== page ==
Bike Routes and Sharing


Bike route sign in downtown HuntingtonBeginning in 2016, Huntington residents and visitors will be able to enjoy a full seven miles of greenway trails connecting the city’s downtown area, parks, schools, and other points of interest. The city is working to complete two more phases of the greenway, adding an additional four- and-half miles to the already completed Lime City Trail, a one-mile stretch.

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This year the city will concentrate on completing more of the Little River Trail, an east-to-west route running from Jefferson Street downtown to the Erie Rail Trail Bridge that was rehabilitated in 2015. The second segment earmarked for completion this year is part of the Erie Rail Trail, a north-south route going from Market Street to Huntington University. Although not all the trails are connected, plans are in the works to connect all trails in the very near future.

In addition, the City will launch a bike-sharing program this summer in partnership with Zagster. 

Additional work will include a “road diet” along Old U.S. Route 24. The slimmer entryway into Huntington will include 10-foot-wide trail lanes connecting with the Erie Rail Trail.

“We believe that our growing greenway system is very important to our community,” says Anthony Goodnight, Director of Public Works and Engineering Services. “It’s not just important for our current residents, it’s also something that could attract new business and additional jobs to the area.  The quality of life a community offers is very important to companies looking to expand or relocate their operations.”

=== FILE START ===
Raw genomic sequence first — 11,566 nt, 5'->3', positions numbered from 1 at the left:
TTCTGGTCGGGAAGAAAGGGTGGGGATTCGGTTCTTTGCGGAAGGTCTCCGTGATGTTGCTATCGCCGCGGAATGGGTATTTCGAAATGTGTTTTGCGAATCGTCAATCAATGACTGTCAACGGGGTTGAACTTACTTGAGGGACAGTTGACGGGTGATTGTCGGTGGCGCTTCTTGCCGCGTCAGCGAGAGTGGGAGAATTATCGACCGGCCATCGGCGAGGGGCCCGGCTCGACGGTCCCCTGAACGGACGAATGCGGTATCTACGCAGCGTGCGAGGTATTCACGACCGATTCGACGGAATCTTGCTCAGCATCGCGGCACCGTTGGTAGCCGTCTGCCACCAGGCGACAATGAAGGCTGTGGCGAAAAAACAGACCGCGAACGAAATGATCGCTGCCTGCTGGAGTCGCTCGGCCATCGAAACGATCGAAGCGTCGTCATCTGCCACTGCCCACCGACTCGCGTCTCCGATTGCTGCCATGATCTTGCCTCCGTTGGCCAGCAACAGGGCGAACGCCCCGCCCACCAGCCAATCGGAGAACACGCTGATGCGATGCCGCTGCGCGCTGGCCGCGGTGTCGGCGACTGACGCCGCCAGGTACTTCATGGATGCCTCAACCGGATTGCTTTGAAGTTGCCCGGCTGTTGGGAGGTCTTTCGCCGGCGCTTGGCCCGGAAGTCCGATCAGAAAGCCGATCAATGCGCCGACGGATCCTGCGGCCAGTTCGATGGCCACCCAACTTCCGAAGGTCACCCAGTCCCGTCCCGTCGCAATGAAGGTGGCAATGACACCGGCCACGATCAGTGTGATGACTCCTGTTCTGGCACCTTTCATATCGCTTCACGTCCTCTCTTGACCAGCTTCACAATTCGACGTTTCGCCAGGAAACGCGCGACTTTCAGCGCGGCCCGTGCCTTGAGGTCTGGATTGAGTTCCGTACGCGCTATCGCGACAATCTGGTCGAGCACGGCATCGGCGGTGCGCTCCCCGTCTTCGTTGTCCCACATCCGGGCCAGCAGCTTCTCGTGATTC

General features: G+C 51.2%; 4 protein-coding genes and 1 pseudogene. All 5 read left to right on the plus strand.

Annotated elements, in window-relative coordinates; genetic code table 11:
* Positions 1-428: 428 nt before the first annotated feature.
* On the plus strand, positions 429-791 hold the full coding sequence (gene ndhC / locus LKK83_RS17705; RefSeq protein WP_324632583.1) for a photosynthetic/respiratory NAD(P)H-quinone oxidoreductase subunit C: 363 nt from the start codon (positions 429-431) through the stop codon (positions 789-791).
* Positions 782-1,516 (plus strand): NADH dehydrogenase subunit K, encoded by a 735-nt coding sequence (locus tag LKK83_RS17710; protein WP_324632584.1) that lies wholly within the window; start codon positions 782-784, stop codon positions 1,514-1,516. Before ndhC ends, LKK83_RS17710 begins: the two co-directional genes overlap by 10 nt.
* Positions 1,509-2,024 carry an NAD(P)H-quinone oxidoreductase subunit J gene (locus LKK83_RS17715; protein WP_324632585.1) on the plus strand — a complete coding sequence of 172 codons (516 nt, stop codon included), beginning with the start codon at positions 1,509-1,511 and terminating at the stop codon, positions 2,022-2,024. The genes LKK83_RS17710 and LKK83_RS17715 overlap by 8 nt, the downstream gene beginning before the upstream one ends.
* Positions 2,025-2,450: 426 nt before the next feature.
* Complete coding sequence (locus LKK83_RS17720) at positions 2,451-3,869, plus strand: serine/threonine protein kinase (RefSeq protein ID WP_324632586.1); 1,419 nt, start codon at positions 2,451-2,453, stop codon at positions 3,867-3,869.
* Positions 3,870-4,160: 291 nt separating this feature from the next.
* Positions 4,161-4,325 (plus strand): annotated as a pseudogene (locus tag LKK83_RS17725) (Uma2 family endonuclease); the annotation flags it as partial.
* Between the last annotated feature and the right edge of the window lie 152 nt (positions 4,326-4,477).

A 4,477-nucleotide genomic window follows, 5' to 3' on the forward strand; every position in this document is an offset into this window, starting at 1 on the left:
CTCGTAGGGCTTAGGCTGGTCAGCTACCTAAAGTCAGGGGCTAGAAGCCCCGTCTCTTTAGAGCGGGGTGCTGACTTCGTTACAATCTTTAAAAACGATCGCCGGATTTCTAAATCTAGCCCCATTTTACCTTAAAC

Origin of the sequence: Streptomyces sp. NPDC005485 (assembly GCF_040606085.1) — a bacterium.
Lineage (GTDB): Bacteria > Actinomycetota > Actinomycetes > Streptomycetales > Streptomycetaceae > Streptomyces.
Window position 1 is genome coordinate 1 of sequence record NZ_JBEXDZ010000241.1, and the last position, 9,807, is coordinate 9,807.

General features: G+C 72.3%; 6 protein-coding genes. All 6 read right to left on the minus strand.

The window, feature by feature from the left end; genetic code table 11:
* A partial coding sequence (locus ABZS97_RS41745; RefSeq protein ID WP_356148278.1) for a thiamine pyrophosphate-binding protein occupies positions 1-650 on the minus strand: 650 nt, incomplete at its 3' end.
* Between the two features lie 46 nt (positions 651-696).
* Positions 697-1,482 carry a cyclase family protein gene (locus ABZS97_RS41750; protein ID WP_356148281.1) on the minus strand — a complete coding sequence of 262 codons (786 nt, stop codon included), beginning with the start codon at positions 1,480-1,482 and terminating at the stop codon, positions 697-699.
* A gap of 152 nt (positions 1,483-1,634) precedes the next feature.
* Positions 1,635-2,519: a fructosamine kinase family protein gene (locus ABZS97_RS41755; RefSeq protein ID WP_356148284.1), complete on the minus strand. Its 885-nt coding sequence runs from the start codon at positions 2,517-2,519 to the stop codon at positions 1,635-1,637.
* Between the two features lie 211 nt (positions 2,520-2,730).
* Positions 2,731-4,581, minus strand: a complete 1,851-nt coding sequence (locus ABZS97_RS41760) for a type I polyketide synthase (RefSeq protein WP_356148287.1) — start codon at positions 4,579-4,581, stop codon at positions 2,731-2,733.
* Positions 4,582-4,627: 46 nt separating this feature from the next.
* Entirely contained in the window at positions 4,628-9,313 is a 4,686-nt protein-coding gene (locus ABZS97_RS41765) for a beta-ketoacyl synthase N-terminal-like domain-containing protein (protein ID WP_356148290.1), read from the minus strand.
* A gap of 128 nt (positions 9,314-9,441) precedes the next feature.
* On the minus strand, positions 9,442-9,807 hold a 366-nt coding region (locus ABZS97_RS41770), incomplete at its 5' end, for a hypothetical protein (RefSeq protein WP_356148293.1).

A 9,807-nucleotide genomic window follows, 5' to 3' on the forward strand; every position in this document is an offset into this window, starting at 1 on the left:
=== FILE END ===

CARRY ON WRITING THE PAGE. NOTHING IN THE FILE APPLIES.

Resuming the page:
“Having this trail system promotes health and wellness for our citizens by providing them a great reason to get out of the house and really appreciate how beautiful our city is,” Goodnight adds.

“We want people to love living in Huntington.”

Almost all the funding for the greenway has been generated locally by a city Redevelopment Commission Tax Increment Financing (TIF) bond issue. Additional money to help Huntington’s trails in the future is being raised by the Huntington Area Recreational Trail Association (HARTA), which is dedicated to raising awareness of the trail system and to helping people lead healthier lifestyles. Through a $10,000 matching grant from the Lilly Foundation and other fundraising efforts, HARTA has raised $30,000 for amenities.

In the future, people using the Huntington greenway may well be able to embark on longer trips to neighboring communities.

“I think it’s definitely feasible to connect  our trails with trail systems in other communities, such as Wabash and Fort Wayne,” Goodnight says. “Initiatives such as Regional Cities will help in making that happen.”

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